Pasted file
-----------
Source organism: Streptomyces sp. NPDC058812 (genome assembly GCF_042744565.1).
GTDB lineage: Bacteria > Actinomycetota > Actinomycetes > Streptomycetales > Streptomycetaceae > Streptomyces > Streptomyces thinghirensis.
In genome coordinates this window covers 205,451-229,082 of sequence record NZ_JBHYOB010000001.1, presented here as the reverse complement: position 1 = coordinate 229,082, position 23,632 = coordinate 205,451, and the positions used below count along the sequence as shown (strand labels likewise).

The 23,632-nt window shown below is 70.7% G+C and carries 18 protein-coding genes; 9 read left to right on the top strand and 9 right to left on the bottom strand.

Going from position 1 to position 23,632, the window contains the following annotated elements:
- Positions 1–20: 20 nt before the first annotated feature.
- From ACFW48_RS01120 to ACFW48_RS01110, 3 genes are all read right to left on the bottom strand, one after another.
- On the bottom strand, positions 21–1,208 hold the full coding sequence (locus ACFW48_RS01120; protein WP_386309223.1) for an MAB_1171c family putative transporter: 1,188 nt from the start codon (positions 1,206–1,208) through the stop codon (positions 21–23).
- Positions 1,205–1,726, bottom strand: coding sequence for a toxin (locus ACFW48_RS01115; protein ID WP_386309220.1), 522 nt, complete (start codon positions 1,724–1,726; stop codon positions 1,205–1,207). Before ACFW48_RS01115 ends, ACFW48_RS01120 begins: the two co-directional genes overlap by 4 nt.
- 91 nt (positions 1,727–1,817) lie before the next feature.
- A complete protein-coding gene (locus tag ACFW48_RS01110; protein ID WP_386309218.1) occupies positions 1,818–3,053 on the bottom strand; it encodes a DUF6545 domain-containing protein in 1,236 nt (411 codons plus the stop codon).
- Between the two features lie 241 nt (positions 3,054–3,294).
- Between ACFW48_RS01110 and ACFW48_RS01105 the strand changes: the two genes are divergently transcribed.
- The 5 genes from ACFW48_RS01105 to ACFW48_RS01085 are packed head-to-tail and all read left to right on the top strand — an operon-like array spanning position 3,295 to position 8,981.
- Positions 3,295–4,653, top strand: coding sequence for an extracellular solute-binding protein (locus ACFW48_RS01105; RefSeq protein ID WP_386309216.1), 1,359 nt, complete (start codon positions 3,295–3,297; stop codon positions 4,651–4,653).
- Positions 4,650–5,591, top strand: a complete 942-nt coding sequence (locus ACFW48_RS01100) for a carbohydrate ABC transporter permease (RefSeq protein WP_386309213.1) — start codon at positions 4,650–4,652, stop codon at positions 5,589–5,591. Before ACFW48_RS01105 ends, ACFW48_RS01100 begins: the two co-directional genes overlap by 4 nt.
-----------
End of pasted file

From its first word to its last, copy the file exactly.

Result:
Source organism: Streptomyces sp. NPDC058812 (genome assembly GCF_042744565.1).
GTDB lineage: Bacteria > Actinomycetota > Actinomycetes > Streptomycetales > Streptomycetaceae > Streptomyces > Streptomyces thinghirensis.
In genome coordinates this window covers 205,451-229,082 of sequence record NZ_JBHYOB010000001.1, presented here as the reverse complement: position 1 = coordinate 229,082, position 23,632 = coordinate 205,451, and the positions used below count along the sequence as shown (strand labels likewise).

The 23,632-nt window shown below is 70.7% G+C and carries 18 protein-coding genes; 9 read left to right on the top strand and 9 right to left on the bottom strand.

Going from position 1 to position 23,632, the window contains the following annotated elements:
- Positions 1–20: 20 nt before the first annotated feature.
- From ACFW48_RS01120 to ACFW48_RS01110, 3 genes are all read right to left on the bottom strand, one after another.
- On the bottom strand, positions 21–1,208 hold the full coding sequence (locus ACFW48_RS01120; protein WP_386309223.1) for an MAB_1171c family putative transporter: 1,188 nt from the start codon (positions 1,206–1,208) through the stop codon (positions 21–23).
- Positions 1,205–1,726, bottom strand: coding sequence for a toxin (locus ACFW48_RS01115; protein ID WP_386309220.1), 522 nt, complete (start codon positions 1,724–1,726; stop codon positions 1,205–1,207). Before ACFW48_RS01115 ends, ACFW48_RS01120 begins: the two co-directional genes overlap by 4 nt.
- 91 nt (positions 1,727–1,817) lie before the next feature.
- A complete protein-coding gene (locus tag ACFW48_RS01110; protein ID WP_386309218.1) occupies positions 1,818–3,053 on the bottom strand; it encodes a DUF6545 domain-containing protein in 1,236 nt (411 codons plus the stop codon).
- Between the two features lie 241 nt (positions 3,054–3,294).
- Between ACFW48_RS01110 and ACFW48_RS01105 the strand changes: the two genes are divergently transcribed.
- The 5 genes from ACFW48_RS01105 to ACFW48_RS01085 are packed head-to-tail and all read left to right on the top strand — an operon-like array spanning position 3,295 to position 8,981.
- Positions 3,295–4,653, top strand: coding sequence for an extracellular solute-binding protein (locus ACFW48_RS01105; RefSeq protein ID WP_386309216.1), 1,359 nt, complete (start codon positions 3,295–3,297; stop codon positions 4,651–4,653).
- Positions 4,650–5,591, top strand: a complete 942-nt coding sequence (locus ACFW48_RS01100) for a carbohydrate ABC transporter permease (RefSeq protein WP_386309213.1) — start codon at positions 4,650–4,652, stop codon at positions 5,589–5,591. Before ACFW48_RS01105 ends, ACFW48_RS01100 begins: the two co-directional genes overlap by 4 nt.